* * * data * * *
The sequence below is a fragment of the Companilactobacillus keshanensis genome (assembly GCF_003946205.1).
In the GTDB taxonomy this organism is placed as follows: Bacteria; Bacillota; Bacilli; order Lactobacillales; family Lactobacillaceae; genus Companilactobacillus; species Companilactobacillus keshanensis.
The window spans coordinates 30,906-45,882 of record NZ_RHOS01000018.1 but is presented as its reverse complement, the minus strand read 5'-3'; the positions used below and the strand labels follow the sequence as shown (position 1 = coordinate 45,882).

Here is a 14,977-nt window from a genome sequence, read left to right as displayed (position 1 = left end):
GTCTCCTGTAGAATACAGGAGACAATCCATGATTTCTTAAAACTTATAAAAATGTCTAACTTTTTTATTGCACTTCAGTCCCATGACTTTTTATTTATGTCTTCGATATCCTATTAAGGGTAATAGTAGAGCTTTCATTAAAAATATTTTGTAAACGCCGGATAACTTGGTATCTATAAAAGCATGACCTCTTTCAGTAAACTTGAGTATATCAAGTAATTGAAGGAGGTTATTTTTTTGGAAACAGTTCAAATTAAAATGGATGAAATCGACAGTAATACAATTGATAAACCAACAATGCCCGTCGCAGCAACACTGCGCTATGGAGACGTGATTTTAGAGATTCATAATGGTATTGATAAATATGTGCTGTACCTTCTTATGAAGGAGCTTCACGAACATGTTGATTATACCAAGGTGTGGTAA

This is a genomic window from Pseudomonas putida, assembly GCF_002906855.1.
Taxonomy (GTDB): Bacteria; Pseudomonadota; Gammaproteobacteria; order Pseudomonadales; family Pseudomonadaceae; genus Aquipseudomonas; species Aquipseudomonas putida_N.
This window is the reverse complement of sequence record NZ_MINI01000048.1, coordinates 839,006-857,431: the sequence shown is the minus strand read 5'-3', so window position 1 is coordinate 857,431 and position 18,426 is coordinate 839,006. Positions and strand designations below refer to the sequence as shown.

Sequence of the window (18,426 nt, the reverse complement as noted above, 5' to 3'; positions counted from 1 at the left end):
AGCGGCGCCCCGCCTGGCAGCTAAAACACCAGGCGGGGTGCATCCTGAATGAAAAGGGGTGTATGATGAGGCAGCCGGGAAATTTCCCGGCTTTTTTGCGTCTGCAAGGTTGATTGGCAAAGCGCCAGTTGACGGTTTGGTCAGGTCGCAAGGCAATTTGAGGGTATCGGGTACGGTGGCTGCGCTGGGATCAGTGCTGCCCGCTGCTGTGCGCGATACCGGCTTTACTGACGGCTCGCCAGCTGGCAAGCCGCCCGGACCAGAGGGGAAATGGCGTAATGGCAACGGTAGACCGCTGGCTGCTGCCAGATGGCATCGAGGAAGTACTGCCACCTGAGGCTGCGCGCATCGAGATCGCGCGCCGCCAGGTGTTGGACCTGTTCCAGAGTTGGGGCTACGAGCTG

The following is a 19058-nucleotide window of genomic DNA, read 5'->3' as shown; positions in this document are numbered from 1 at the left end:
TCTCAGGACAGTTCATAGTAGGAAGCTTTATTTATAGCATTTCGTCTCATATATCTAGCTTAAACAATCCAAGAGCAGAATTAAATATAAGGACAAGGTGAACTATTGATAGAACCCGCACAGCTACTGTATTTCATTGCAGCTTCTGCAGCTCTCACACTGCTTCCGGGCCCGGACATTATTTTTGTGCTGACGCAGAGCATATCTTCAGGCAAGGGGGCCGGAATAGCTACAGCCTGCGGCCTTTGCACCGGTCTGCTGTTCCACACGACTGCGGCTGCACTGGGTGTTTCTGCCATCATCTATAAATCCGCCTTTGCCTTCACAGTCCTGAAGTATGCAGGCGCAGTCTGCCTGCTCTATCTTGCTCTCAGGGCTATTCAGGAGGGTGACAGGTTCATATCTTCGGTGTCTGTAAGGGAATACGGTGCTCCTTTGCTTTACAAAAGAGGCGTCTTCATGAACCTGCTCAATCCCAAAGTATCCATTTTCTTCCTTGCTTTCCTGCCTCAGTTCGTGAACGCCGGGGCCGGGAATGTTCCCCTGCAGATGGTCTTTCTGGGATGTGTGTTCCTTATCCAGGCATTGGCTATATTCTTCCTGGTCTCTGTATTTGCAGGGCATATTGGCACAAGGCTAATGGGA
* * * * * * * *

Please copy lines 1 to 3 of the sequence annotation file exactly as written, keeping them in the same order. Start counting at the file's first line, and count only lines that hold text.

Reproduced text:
The sequence below is a fragment of the Companilactobacillus keshanensis genome (assembly GCF_003946205.1).
In the GTDB taxonomy this organism is placed as follows: Bacteria; Bacillota; Bacilli; order Lactobacillales; family Lactobacillaceae; genus Companilactobacillus; species Companilactobacillus keshanensis.
The window spans coordinates 30,906-45,882 of record NZ_RHOS01000018.1 but is presented as its reverse complement, the minus strand read 5'-3'; the positions used below and the strand labels follow the sequence as shown (position 1 = coordinate 45,882).